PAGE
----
Oh, dear, the plight of women throughout history has been really dreadful. The Case of Madeleine Smith is a graphic novel (graphic history, I guess) about real-life Victorian lady Madeleine Smith, who may or may not have murdered her lover Emile L’Anglier (though she probably did murder him, the book strongly implies). It’s a straightforward, fairly impersonal depiction of the story – could just as well be the Classic Comics version! The book deliberately (I assume) sets the reader at one remove from the players in the story, so it’s more of a history than a story. I would have liked to hear more about the trial itself. I love scandalous trials!
It’s a pretty woeful story. Madeleine Smith, a Glaswegian lady, gets involved with a French guy called Emile L’Anglier. Against her father’s express wishes, she continues to correspond with him and even has sex with him. (He lost a lot of sympathy from me by fretting over the fact that she didn’t bleed when she quote unquote lost her virginity – shut up, asshat!) After a while, her family proposes a more eligible (richer, higher society, nonforeign) suitor for her, and she becomes engaged to him. Emile L’Anglier is understandably upset about this, given the passionate nature of her letters. He refuses her request to return the letters and threatens to expose their affair to her father. Shortly after that he dies of arsenic poisoning.
I feel sorry for both of them. I feel so sorry for Madeleine Smith, because it’s just not fair that her lover had this much power over her. She wasn’t the soul of honor throughout their affair, or anything, but it’s legit for a girl to break up with someone. Instead of accepting it, he threatened to do something that she couldn’t stop him from doing, something that would force her to stay with him. Ick, ick, ick. Taking advantage of all the things that penned women in Back In The Day. And then she goes and (probably) murders him, and everyone calls him a vile seducer and she gets off. Not really fair, this class business.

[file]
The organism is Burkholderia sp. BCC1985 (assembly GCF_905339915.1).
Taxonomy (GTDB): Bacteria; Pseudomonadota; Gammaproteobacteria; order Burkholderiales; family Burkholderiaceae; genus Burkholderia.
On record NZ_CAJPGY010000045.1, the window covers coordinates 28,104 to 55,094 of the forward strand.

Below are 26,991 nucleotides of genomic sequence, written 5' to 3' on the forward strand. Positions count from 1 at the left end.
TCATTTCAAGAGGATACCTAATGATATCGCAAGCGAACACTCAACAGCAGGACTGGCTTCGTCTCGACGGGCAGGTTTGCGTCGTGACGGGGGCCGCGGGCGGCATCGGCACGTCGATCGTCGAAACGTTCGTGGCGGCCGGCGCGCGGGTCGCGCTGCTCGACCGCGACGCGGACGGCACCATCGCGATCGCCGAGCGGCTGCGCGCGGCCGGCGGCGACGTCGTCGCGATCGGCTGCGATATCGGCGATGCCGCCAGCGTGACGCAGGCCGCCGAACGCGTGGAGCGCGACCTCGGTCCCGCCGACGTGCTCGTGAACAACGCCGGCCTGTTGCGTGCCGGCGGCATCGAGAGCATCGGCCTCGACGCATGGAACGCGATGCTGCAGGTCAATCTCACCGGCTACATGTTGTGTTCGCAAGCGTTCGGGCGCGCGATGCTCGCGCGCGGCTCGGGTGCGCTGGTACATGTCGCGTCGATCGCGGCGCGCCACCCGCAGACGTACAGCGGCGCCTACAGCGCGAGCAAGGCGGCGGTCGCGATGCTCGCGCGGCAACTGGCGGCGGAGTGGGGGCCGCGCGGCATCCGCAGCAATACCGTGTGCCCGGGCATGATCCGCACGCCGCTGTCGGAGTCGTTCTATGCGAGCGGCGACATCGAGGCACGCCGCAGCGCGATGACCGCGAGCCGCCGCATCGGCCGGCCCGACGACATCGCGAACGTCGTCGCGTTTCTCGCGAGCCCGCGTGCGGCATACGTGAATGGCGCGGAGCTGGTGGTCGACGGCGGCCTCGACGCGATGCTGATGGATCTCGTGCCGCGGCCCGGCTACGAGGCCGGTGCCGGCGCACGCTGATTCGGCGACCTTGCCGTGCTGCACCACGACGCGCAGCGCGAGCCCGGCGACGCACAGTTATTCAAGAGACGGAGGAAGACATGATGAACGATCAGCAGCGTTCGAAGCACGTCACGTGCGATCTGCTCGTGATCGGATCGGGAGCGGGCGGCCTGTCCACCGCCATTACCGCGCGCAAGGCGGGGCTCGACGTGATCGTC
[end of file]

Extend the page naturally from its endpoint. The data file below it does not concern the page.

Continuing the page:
An interesting history in comic book form, with nice simple black-and-white line drawings. Harvard has a glorious digital archive called Studies in Scarlet, all about these sorts of trials in the Victorian period, and they have several resources on Madeleine Smith and her trial, including a bunch of her letters to the unfortunate Mr. L’Anglier, downloadable in handy PDF format. Sometimes technology is a pain in the ass (see Blackberry) but sometimes it is simply fantastic. Thanks, Harvard!
What I am thinking about after reading this: Dorothy Sayers and Harriet Vane. Dorothy Sayers wrote three wonderful books and one slightly-less-wonderful book about Lord Peter Wimsey and Harriet Vane, who solved mysteries together while Peter nursed an (officially) unrequited passion for Harriet. In the first one, Strong Poison, Harriet is on trial for the murder of her lover Philip Boyle. She is a mystery writer and had purchased arsenic as part of her research for a book she was doing, and Philip Boyle died of arsenic poisoning, so that doesn’t look good for her. Even worse for her, she and Philip had been lovers for some time, and had not gotten married because Philip said he didn’t believe in marriage; and then, after stringing her along in this fashion, he finally proposed to her, which irritated Harriet so much she dumped him. (And then he died.)
Here is why Dorothy Sayers is my total hero, apart from her brilliance and wit, her skill as a writer, her radio plays where Jesus’s disciples had Cockney accents, and her many other lovely qualities: It’s all true. Not the arsenic part, but the marriage part. Dorothy Sayers was indeed involved with a writer who claimed not to believe in marriage, and then after a whole year, he told her that no, actually, he had just been pretending to be against marriage in order to test her devotion to him. So she killed him. And then had everyone say loads of nasty things about him after he was dead (in her book, I mean – not in real life obviously). I love her.
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